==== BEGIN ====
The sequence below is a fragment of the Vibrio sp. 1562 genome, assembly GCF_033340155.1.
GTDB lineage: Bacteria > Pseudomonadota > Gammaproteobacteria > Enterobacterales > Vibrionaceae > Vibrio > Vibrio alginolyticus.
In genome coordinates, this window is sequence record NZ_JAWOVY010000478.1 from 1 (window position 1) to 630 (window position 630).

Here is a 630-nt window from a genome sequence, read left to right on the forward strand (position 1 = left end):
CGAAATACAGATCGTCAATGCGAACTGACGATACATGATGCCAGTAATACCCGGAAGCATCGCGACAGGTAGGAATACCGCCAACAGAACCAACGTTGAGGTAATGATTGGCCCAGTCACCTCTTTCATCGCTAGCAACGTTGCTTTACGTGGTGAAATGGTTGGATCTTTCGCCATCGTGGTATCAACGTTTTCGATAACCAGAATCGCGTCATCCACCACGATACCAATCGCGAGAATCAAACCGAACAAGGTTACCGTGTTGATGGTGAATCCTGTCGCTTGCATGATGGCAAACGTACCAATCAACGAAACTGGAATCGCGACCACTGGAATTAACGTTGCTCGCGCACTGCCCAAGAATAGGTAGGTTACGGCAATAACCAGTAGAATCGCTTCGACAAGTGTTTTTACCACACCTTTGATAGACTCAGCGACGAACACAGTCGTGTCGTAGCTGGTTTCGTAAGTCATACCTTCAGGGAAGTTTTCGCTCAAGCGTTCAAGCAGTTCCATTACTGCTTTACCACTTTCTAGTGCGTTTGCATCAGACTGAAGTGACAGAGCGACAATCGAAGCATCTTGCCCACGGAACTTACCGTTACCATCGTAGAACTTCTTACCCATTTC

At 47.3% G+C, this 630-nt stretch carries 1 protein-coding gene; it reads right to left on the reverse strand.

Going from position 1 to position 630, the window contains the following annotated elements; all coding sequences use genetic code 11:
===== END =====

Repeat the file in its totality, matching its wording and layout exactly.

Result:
The sequence below is a fragment of the Vibrio sp. 1562 genome, assembly GCF_033340155.1.
GTDB lineage: Bacteria > Pseudomonadota > Gammaproteobacteria > Enterobacterales > Vibrionaceae > Vibrio > Vibrio alginolyticus.
In genome coordinates, this window is sequence record NZ_JAWOVY010000478.1 from 1 (window position 1) to 630 (window position 630).

Here is a 630-nt window from a genome sequence, read left to right on the forward strand (position 1 = left end):
CGAAATACAGATCGTCAATGCGAACTGACGATACATGATGCCAGTAATACCCGGAAGCATCGCGACAGGTAGGAATACCGCCAACAGAACCAACGTTGAGGTAATGATTGGCCCAGTCACCTCTTTCATCGCTAGCAACGTTGCTTTACGTGGTGAAATGGTTGGATCTTTCGCCATCGTGGTATCAACGTTTTCGATAACCAGAATCGCGTCATCCACCACGATACCAATCGCGAGAATCAAACCGAACAAGGTTACCGTGTTGATGGTGAATCCTGTCGCTTGCATGATGGCAAACGTACCAATCAACGAAACTGGAATCGCGACCACTGGAATTAACGTTGCTCGCGCACTGCCCAAGAATAGGTAGGTTACGGCAATAACCAGTAGAATCGCTTCGACAAGTGTTTTTACCACACCTTTGATAGACTCAGCGACGAACACAGTCGTGTCGTAGCTGGTTTCGTAAGTCATACCTTCAGGGAAGTTTTCGCTCAAGCGTTCAAGCAGTTCCATTACTGCTTTACCACTTTCTAGTGCGTTTGCATCAGACTGAAGTGACAGAGCGACAATCGAAGCATCTTGCCCACGGAACTTACCGTTACCATCGTAGAACTTCTTACCCATTTC

At 47.3% G+C, this 630-nt stretch carries 1 protein-coding gene; it reads right to left on the reverse strand.

Going from position 1 to position 630, the window contains the following annotated elements; all coding sequences use genetic code 11: